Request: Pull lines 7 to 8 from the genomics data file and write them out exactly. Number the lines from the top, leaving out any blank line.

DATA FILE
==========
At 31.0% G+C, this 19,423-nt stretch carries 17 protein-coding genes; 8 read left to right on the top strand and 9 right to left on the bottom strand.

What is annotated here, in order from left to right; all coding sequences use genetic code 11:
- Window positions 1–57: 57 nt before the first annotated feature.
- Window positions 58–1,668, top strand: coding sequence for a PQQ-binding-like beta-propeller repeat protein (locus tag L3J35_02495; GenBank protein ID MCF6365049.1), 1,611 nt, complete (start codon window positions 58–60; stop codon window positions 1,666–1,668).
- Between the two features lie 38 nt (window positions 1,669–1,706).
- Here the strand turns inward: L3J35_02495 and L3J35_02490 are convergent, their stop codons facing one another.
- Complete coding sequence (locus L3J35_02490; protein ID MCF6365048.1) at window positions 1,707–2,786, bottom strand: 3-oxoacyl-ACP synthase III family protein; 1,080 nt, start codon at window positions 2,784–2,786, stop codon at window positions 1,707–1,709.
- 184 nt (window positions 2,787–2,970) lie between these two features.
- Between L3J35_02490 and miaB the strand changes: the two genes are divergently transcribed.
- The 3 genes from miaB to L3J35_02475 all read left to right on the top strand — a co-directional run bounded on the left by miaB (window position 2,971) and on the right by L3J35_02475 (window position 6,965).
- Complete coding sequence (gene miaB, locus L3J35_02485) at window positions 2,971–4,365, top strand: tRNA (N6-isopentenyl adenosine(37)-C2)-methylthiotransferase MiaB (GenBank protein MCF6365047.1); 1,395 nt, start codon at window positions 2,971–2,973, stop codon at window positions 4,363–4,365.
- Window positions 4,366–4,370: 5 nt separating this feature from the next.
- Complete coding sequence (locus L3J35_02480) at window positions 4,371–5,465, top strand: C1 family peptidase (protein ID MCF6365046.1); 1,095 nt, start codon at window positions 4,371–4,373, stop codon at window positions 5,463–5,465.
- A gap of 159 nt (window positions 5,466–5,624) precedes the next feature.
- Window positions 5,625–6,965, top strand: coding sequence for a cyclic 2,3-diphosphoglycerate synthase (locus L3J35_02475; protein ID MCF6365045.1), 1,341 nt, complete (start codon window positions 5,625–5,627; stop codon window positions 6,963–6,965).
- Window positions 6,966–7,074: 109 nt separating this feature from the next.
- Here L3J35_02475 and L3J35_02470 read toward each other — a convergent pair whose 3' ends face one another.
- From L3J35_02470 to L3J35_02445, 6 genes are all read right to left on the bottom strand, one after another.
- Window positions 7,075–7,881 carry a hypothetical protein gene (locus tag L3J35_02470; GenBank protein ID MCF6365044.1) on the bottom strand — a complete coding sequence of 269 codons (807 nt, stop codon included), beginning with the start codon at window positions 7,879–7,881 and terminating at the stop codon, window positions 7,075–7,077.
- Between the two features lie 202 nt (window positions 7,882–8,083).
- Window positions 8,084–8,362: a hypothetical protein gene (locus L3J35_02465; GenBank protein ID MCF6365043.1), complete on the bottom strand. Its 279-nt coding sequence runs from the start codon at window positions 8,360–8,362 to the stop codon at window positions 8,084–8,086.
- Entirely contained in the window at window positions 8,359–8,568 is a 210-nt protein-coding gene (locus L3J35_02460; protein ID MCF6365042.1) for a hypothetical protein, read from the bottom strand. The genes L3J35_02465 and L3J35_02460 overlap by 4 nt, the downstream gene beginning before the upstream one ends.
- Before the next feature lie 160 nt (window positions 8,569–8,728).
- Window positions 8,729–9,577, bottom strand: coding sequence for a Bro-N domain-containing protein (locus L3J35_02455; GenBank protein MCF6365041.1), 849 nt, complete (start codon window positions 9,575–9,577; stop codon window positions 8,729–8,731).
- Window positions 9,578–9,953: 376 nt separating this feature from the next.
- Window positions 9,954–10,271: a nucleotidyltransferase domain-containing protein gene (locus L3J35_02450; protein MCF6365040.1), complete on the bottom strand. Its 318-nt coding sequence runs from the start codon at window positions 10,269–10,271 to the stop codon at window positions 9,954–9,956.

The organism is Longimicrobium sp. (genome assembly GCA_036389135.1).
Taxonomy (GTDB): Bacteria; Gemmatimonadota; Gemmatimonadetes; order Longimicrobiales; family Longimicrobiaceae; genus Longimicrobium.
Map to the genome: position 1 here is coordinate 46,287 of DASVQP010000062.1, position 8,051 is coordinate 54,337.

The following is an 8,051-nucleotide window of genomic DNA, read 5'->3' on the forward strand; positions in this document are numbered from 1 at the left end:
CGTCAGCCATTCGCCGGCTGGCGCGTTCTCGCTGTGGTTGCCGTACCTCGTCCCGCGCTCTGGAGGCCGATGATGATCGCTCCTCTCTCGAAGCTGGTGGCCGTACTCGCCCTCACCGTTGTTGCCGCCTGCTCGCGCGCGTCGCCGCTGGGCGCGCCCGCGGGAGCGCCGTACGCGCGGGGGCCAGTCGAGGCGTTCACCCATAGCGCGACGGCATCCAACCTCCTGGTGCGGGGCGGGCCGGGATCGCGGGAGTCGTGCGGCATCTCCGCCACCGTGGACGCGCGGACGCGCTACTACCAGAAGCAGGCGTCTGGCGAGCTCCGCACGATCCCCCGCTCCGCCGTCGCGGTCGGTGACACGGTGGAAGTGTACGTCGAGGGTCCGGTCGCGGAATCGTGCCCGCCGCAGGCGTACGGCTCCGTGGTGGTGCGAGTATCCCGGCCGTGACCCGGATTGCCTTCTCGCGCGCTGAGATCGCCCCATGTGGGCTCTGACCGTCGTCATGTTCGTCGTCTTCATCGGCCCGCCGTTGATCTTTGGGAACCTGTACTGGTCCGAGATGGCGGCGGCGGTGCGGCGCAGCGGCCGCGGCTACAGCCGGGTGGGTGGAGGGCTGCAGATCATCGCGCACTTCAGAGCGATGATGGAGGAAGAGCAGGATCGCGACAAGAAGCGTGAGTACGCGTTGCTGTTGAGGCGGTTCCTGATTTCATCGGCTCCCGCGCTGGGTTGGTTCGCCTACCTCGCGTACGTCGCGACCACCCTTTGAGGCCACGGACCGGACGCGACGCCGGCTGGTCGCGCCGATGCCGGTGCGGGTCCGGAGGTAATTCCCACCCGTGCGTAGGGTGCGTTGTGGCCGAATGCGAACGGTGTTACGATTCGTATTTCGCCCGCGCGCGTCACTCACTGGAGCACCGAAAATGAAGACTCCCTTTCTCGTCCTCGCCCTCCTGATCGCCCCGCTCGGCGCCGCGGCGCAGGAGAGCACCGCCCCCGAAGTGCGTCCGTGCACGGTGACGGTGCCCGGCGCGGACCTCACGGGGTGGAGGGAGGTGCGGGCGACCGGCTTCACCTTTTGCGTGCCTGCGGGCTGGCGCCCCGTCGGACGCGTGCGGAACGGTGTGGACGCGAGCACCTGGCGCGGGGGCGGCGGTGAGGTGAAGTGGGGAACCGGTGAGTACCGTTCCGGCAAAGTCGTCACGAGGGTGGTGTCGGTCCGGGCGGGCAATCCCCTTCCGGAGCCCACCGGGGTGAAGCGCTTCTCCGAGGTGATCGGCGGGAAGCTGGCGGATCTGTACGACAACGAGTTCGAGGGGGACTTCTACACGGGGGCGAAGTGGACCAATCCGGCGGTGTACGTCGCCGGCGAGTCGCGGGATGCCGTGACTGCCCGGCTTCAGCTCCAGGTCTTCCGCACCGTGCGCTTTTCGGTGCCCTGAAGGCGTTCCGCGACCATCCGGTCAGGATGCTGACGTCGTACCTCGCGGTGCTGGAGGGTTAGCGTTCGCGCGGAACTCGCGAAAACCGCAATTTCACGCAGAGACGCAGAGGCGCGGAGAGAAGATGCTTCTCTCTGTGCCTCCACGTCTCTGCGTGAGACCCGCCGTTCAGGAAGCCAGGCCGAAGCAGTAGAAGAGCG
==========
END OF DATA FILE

- Complete coding sequence (locus L3J35_02490; protein ID MCF6365048.1) at window positions 1,707–2,786, bottom strand: 3-oxoacyl-ACP synthase III family protein; 1,080 nt, start codon at window positions 2,784–2,786, stop codon at window positions 1,707–1,709.
- 184 nt (window positions 2,787–2,970) lie between these two features.